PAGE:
"I have been dragged through time, summoned into this world like a book requisitioned from a distant library." So says Virginia Woolf, who, inexplicably, is resurrected in the Berg collection of manuscripts in New York in the present day. She is 'summoned' by a modern day writer, Angela Lamb, a Woolf enthusiast who is about to give a lecture on her in Istanbul. Thus begins their adventures together in three continents. A great idea; once one gets over the shock of it one asks: what are you going to do with Virginia now she's here? It's a delicious prospect.
A third of their time (and perhaps the best part) is spent in New York. They visit the Met in a vain search for Duncan's, Roger's and Vanessa's pictures. Virginia briefly falls into a depression, realising she will never see the three of them again. But generally she's adventurous, curious, eccentric, part dotty aunt, part helpless, wide-eyed child - or that's how Angela sees her. Virginia gets drunk at the Algonquin Hotel, thinking fondly of Leonard. She delights in the Statue of Liberty, seeing it as "a model of the just female warrior". Best of all, to raise much needed cash, she sells the two pristine first edition copies of her novels which she brought with her from the underworld, inscribed, to a dealer for a colossal sum - this is one of my favourite scenes in the book, it made me laugh aloud. The value of her first editions help to make up for the disappointment in finding two of the big iconic bookstores closed for business - in this section of the book, Maggie Gee has some wry reflections to make on the precarious state of the book world.
The second part seems overlong to me. It takes place on the flight to Istanbul. Here, Virginia's dated, mildly non-pc comments about Jews and servants embarrass Angela, who by now is becoming exasperated by the waywardness of her famous charge. Virginia lacks social awareness; but people seem to take to her in a way they don't take to Angela, which causes some resentment. Virginia's comparative viewpoint gives Gee the opportunity to show, amusingly, how social mores have changed.
The final section has them traipsing around Istanbul which Virginia visited a century ago. They get caught up in a riot, visit a tower and a temple, both of which have personal associations for Virginia; and then she has an adventure all of her own, a surprisingly amorous one which, though it ends in near farce, gives her something which had eluded her all her life. The section ends with the conference in which Angela throws away her academic script and speaks from the heart about Woolf's books and her contribution to culture. She's joined by her fourteen year old daughter, Gerda - whose globe-trotting adventures we've also been following. Gerda reads from a book she's just discovered, 'A Room of One's Own', to the delight of the delegates. Virginia sits - basks - through it all. It is one of the high points of the book, funny and uplifting.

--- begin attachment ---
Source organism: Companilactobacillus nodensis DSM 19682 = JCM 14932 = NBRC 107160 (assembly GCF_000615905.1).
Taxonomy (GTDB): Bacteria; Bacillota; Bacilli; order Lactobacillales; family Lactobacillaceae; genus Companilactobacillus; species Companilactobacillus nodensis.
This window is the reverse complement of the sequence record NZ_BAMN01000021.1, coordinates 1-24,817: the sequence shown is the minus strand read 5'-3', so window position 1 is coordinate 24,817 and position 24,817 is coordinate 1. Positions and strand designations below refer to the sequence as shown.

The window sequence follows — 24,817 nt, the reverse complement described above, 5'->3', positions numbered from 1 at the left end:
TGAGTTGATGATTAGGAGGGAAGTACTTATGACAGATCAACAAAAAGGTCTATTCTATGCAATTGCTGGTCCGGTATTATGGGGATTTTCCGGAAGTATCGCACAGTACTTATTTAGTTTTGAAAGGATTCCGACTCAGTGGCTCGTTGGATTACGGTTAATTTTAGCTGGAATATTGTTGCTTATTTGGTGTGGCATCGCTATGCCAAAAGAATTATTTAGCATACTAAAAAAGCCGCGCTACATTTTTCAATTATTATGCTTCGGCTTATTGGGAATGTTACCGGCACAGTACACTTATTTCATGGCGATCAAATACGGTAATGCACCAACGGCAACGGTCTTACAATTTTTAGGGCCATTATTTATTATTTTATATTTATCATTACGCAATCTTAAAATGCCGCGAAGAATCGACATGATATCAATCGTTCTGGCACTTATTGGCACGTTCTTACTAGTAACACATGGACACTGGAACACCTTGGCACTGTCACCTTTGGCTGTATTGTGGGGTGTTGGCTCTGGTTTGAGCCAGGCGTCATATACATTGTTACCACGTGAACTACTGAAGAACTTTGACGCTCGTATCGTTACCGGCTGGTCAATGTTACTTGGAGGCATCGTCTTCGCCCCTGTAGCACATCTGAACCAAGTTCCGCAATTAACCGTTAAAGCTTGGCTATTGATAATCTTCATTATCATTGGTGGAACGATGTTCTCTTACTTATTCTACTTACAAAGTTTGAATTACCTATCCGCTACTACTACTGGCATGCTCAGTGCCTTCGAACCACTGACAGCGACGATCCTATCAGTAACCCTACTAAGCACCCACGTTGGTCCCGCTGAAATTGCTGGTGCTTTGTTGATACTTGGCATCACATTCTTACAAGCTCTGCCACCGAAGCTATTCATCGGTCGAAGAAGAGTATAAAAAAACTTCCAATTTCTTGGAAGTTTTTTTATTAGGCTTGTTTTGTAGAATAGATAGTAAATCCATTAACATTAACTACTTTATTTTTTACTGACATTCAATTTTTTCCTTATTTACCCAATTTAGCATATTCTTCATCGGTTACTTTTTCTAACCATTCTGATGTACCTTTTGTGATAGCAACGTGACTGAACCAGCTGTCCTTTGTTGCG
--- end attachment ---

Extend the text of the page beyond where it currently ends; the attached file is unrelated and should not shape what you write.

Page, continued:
The novel is wonderfully easy to read. It is written in an unusual style, with the voices of the three main protagonists - Virginia, Angela and Gerda - telling their individual stories in brief monologues, interleaved with narrative passages, quotes, conversations, a story by Gerda, etc. Perhaps the interior voices are not quite differentiated enough, although Virginia's on the whole is more poetic than Angela's. Wisely, Gee doesn't try to emulate Woolf's literary voice - even though there are some fine passages which approach it, such as on page 205, describing Woolf's self-sacrificing mother.
I was amused, delighted, carried along by it all, but I have to say I wasn't much moved by it, as one can be by Woolf's life. To me the novel is more a like a highly polished form of entertainment rather than an original meditation; it's points are sharp and witty but the whole lacks depth. Did she capture the personality of Woolf? Or did she make her too much like a dotty aunt abroad? Could she have gone deeper into the existential nature of Woolf's resurrection? Or was she wise to leave all that aside to concentrate on the comedy of the situation? It's for each reader to decide, of course. In the end, I loved the sheer panache of it. Gee's respect and love for Woolf shines through the book, adding to the sum of what we know and feel about her. It's wonderfully original.